A friend had a great idea. She was going to walk round the coastline of Britain, raise money for charity as she went, and along the way write a book about her experience which would then get published to critical and commercial acclaim. It was a great idea - what could possibly go wrong?
It was a great idea. The only problem was someone else had already had it. It appeared that everybody had already walked the coastline of Britain, men, women, singles, couples, groups, people on crutches, people in wheelchairs, walkers with horses, dogs, donkeys - you name it, they'd already been there and done that and written books about it.
That's the problem with great ideas - they often aren't quite as great as when you first come up with them. I've had a great idea for a non-fiction book for ages, and finally got round to putting the proposal for it down on paper. My agent was cautiously encouraging, an editor made vaguely positive noises. My library buyer friend was more robust. 'Do it as fiction, and I'll buy 20 copies. As non-fiction, as it's you, probably 4, less if it's too academic.'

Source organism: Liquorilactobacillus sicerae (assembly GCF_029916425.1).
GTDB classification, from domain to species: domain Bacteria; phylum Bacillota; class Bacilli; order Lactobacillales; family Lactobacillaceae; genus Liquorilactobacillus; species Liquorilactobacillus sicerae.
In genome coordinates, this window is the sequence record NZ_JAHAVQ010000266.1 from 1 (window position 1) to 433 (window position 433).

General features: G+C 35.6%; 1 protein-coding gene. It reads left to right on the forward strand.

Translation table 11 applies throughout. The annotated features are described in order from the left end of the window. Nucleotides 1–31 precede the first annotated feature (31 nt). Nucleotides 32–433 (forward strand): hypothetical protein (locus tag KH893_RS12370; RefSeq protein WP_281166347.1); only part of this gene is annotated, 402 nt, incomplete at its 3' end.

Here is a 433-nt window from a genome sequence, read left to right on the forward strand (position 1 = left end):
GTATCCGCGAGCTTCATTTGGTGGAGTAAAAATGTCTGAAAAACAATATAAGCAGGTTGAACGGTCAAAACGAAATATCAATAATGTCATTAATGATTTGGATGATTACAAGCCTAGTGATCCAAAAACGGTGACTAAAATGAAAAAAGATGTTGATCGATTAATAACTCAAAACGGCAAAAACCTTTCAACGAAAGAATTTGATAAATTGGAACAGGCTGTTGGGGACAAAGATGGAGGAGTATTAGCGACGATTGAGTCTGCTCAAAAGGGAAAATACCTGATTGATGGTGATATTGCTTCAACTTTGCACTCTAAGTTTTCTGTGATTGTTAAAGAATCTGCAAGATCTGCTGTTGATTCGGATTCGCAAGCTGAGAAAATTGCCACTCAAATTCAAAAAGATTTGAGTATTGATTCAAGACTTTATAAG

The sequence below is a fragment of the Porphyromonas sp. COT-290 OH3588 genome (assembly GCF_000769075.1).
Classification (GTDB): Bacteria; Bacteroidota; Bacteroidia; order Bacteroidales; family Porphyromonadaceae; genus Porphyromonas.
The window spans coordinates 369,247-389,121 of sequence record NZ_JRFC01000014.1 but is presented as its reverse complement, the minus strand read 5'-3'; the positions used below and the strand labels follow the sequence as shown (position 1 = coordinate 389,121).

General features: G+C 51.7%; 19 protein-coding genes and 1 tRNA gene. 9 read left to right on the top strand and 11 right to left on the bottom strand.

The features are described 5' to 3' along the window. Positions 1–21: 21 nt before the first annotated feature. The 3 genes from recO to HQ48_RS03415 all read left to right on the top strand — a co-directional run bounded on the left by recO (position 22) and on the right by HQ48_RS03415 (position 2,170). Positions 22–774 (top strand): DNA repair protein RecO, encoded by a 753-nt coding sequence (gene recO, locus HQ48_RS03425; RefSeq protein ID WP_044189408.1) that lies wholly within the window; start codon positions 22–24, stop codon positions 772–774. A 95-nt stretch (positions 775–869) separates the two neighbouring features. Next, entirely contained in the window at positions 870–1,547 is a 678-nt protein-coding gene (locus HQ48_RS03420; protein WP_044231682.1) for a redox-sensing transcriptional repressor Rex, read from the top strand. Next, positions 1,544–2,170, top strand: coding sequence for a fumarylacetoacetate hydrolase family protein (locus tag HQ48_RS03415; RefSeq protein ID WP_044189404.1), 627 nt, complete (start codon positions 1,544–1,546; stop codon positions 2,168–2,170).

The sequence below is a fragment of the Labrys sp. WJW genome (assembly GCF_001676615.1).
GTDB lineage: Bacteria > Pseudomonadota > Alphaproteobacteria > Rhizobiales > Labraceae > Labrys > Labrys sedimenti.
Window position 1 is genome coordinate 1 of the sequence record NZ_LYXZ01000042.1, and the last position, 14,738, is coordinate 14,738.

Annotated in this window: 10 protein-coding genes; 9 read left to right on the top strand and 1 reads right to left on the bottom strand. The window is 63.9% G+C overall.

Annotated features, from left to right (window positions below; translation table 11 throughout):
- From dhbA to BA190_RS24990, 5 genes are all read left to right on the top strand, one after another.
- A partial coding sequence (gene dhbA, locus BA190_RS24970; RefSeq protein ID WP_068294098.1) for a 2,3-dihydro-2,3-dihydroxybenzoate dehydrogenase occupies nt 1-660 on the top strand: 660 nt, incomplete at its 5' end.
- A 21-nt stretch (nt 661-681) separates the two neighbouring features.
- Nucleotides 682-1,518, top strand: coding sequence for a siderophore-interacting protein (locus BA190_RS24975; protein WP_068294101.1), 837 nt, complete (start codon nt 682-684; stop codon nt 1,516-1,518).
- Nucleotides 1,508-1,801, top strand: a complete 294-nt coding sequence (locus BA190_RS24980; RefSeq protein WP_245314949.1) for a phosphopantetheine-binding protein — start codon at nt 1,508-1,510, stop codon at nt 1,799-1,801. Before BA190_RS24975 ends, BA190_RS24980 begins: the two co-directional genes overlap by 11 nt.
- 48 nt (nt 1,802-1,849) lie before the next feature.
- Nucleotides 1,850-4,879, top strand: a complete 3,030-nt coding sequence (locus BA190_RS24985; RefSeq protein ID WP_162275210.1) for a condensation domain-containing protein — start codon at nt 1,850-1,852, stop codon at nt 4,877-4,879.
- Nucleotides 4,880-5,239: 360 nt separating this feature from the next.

Hmm. Back to the drawing board. I'm having a re-think about my great idea and how I approach it. But just because my great idea has turned out to be not quite as great as I first thought, that's no reason not to write it. All ideas need a bit more thought and research than that lightbulb flash of inspiration might suggest. What you need is a bit of fine tuning to make them your great idea, not some more generic great idea.
After all, if you've got an idea for a romance, a thriller, a memoir, whatever, you can bet someone else has already been there and done that before. What they haven't done is your version of it. That's original. That's new. That's fresh. And that's why you are the one to write it.
And as for my friend, she did walk around the coastline, she did raise money for charity - over £25,000 - and she did write the book about it which she self-published. I'd call that a great achievement. Wouldn't you?